Here is some good news for people reeling under cash crunch since Prime Minister Narendra Modi took the much-debated decision to demonetise Rs 500 and Rs 1000 notes! A high-volumn limited tender is expected to be issued, possibly as early as next week, for the import of currency paper from a clutch of foreign firms to meet the requirement of the country’s four security printing presses. Following a Finance Ministry meeting, chaired by Economic Affairs Secretary Shaktikanta Das on Saturday, officials told The Indian Express that the import order could be in the range of 20,000 tonnes, far higher than the approximately 8,000 tonnes imported over the current year. “It will be a huge import order, which will take care of our printing projection for a year and beyond. But it is not a record order since India relied entirely on imported currency paper in the past. Now, we manufacture most of our currency paper ourselves,” said a senior official, according to the report.
According to the report, while the consumption of currency paper over the last few years has been in the range of 25,000 tonnes annually, officials said that almost 18,000 tonnes are now manufactured at the Reserve Bank of India (RBI) presses. In the normal printing cycle, there would have been sufficient banknote paper stock until mid-2017. But the frantic pace of printing of replacement currency, following the demonetisation move, has hastened the decision to import. The prospect of a new, large tender has led to a buzz in the highly competitive sector with the principals of at least two foreign security paper manufacturing firms currently visiting printing facilities in India.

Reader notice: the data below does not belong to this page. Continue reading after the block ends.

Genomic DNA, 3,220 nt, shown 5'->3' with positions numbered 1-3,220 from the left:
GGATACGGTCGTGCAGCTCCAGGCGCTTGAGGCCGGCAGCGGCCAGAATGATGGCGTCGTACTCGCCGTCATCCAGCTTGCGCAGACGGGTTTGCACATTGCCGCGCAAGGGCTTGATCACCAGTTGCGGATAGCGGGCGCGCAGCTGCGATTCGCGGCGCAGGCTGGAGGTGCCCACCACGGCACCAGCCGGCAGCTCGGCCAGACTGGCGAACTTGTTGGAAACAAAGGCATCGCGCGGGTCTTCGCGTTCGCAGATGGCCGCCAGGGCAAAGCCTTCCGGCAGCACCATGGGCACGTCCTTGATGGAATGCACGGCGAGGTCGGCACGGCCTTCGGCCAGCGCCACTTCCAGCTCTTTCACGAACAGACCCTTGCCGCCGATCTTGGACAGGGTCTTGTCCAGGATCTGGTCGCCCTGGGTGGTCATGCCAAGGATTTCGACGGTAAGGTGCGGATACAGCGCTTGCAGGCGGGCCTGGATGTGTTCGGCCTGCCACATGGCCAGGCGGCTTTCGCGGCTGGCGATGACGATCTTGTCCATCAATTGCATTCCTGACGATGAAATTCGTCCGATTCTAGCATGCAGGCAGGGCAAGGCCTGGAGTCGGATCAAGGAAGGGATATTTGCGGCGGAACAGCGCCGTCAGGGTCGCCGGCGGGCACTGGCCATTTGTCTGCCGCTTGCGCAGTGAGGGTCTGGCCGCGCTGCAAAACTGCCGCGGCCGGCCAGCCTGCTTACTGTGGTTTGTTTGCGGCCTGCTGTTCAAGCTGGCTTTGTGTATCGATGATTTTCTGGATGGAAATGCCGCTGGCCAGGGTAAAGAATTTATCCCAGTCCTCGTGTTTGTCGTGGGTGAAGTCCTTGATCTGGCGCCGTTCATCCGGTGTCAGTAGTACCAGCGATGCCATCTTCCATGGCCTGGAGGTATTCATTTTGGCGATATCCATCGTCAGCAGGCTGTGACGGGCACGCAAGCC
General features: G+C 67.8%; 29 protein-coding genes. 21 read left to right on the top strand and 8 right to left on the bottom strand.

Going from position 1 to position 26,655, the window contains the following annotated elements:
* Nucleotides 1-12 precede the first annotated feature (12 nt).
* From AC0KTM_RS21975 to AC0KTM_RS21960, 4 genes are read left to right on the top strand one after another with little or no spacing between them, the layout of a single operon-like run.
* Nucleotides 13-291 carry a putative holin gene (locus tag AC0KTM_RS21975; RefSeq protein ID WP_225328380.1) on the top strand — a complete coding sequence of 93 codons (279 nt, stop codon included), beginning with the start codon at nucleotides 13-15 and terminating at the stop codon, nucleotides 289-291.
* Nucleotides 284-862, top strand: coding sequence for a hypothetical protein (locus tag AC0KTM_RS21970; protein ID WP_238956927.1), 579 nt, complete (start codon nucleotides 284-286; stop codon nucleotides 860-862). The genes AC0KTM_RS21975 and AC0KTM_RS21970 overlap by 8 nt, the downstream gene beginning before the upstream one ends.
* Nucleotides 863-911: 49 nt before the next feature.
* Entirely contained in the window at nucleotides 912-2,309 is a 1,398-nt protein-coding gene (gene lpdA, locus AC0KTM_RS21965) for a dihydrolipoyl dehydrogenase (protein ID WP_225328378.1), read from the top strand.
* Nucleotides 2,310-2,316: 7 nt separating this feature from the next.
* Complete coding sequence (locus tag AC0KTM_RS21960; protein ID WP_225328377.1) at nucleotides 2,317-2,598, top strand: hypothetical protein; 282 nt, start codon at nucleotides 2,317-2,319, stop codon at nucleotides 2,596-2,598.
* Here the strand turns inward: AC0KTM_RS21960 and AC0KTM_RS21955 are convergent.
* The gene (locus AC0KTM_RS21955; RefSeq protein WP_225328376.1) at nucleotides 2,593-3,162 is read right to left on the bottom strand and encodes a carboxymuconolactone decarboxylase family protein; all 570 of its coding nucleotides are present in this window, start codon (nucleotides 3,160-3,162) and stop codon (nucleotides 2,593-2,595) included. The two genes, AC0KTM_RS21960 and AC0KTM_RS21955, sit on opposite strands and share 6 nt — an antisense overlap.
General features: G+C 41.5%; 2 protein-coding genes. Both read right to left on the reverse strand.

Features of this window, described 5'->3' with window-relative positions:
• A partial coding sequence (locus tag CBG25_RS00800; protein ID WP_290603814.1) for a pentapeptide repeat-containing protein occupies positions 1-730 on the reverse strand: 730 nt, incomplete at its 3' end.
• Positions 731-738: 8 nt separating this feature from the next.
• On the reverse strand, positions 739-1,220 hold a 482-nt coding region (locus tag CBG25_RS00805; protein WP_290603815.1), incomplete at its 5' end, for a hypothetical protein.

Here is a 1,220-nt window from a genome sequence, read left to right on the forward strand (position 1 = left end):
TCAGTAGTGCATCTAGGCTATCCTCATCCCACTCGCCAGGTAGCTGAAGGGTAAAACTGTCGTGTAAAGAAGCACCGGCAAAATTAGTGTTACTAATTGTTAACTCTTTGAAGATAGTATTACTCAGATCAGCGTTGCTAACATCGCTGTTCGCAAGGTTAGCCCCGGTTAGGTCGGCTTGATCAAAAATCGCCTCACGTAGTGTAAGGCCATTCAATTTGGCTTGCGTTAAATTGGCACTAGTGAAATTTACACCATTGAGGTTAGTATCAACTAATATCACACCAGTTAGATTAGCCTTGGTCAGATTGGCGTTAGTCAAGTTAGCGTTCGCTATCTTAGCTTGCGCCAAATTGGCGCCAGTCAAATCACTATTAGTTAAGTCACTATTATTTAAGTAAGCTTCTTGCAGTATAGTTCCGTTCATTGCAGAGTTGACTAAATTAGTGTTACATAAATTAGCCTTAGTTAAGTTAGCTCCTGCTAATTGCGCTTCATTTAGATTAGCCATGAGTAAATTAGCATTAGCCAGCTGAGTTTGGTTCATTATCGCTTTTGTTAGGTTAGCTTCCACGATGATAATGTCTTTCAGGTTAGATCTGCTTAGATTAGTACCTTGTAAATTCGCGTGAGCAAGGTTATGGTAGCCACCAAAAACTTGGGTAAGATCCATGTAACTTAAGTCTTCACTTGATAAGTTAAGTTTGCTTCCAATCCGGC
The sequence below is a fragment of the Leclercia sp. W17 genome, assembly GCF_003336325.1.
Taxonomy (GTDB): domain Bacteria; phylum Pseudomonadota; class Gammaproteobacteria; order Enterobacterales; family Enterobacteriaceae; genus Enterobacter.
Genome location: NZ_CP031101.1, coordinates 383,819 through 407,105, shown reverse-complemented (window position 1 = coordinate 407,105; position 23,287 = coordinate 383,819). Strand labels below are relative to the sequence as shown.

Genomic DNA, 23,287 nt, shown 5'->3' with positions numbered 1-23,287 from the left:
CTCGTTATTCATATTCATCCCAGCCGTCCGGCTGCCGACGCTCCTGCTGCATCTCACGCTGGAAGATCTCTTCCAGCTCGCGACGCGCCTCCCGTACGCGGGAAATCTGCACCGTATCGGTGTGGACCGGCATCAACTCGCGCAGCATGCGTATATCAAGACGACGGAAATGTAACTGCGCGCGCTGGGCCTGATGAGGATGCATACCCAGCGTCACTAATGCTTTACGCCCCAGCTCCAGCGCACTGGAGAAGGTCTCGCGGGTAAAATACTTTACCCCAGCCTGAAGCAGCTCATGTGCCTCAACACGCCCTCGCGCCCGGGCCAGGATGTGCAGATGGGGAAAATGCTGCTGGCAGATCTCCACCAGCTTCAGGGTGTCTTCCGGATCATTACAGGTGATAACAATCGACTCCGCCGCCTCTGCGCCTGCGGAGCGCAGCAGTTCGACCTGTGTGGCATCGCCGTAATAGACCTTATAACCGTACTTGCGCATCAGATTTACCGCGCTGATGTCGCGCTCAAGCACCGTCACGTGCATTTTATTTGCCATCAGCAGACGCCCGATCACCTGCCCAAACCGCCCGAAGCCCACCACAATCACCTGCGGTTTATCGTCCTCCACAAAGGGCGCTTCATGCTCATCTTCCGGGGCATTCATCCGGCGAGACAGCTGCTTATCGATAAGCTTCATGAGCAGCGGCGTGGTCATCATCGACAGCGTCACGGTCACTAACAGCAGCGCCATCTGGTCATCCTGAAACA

Officials of the Finance Ministry and Bharatiya Reserve Bank Note Mudran Private Limited (BRBNMPL) said that the order may be shared by around nine foreign firms who have obtained security clearance from the Home Ministry. They include Landquart from Switzerland, Komsco from South Korea; PWPW from Poland; Arjowiggins from France; Crane from Sweden; Goznak from Russia; PT Pura from Indonesia; Fabriano from Italy and Louisenthal from Germany. At least six of these firms are current suppliers of currency paper to India while others may be included in the limited tendering process for the first time. In the past, British currency paper manufacturer De La Rue and Germany’s Louisenthal had been blacklisted by the Home Ministry on security considerations. Louisenthal has since obtained the clearance while De La Rue remains barred. Another company to recently obtain security clearance was Sicpa, the Swiss firm that supplies specialised currency paper inks to India.